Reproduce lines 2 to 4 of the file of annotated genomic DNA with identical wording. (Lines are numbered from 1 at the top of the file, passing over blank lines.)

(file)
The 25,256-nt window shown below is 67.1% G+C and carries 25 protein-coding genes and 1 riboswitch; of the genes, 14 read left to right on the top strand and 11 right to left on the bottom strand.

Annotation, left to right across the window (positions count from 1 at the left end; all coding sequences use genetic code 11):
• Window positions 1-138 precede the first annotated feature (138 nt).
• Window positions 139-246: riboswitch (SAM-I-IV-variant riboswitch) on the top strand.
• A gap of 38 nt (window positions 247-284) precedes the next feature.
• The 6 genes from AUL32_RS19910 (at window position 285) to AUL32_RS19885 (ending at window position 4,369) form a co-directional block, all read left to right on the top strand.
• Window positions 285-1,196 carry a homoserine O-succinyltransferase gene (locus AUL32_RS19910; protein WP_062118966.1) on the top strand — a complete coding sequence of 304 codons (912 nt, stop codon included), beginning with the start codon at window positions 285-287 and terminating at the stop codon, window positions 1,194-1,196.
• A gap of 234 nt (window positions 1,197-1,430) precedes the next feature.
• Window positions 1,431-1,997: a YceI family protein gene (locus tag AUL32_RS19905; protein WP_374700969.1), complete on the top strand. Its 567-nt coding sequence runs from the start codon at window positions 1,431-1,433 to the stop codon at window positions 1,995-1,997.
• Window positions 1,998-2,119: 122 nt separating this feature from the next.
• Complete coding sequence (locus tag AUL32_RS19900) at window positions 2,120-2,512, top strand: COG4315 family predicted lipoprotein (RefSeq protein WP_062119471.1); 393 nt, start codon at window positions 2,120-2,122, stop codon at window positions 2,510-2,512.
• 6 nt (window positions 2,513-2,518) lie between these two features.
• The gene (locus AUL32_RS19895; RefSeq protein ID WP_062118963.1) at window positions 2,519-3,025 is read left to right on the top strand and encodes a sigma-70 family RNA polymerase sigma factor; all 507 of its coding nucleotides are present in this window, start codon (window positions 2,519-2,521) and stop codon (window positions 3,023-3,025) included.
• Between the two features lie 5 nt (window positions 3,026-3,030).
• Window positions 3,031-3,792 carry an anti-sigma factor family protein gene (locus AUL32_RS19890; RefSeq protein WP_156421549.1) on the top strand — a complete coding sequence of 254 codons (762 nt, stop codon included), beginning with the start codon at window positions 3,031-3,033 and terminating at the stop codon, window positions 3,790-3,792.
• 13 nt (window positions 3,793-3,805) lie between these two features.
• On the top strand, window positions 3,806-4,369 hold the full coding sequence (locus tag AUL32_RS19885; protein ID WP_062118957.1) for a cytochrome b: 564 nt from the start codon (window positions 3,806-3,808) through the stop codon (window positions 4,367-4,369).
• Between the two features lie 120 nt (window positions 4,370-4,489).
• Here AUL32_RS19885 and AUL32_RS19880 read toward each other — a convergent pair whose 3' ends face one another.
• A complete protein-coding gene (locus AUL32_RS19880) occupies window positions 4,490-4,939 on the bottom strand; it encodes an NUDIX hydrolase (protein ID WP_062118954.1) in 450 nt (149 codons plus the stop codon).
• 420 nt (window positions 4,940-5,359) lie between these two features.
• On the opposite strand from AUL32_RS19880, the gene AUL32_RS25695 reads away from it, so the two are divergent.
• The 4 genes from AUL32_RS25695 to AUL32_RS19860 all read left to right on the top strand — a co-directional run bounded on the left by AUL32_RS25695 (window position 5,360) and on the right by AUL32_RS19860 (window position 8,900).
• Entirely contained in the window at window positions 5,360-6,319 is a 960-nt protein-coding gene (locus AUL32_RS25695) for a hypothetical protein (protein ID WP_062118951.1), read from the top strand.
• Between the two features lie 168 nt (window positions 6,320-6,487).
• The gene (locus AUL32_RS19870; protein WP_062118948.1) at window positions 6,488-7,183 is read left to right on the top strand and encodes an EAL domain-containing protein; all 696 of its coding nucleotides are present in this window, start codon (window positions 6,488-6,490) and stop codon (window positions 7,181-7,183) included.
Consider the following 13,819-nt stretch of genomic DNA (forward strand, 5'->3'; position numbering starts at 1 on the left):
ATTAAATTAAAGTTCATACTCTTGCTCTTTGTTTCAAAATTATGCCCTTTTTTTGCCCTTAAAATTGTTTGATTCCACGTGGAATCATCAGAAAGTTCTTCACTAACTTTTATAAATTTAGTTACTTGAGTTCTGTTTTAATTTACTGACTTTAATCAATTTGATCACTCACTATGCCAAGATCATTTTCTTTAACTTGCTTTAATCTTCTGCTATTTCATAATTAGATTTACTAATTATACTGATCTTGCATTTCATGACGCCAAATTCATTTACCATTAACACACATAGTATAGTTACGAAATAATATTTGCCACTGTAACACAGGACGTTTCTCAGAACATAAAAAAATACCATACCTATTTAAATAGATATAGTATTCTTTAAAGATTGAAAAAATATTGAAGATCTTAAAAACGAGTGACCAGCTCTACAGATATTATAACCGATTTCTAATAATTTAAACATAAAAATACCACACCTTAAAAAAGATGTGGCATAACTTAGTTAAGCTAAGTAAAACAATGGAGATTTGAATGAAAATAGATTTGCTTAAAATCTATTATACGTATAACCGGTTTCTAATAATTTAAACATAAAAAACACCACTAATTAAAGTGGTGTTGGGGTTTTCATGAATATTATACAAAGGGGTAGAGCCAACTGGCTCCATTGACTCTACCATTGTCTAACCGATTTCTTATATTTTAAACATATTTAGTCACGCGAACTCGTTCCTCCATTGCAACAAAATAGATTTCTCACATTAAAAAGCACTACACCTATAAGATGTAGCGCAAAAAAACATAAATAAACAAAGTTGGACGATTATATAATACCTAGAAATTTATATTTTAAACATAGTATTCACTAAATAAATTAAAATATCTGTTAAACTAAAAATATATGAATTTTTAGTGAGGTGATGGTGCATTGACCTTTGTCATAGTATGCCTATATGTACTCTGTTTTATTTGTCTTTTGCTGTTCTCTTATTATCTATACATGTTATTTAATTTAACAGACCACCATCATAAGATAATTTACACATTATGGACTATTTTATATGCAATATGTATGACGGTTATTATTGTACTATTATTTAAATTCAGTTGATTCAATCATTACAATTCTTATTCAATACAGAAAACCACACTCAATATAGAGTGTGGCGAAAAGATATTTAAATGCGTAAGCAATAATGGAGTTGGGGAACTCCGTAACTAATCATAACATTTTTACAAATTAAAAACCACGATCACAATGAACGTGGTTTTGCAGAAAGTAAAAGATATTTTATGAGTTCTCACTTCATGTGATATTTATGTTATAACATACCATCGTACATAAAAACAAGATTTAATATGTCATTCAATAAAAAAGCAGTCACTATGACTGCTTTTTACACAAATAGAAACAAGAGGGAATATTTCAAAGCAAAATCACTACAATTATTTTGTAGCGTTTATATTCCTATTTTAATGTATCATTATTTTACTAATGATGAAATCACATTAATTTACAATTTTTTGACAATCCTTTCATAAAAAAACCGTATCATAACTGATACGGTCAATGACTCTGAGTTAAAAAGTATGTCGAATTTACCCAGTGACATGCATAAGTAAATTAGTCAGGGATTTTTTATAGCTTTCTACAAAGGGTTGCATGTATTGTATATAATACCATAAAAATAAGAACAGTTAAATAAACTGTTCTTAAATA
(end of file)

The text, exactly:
Annotation, left to right across the window (positions count from 1 at the left end; all coding sequences use genetic code 11):
• Window positions 1-138 precede the first annotated feature (138 nt).
• Window positions 139-246: riboswitch (SAM-I-IV-variant riboswitch) on the top strand.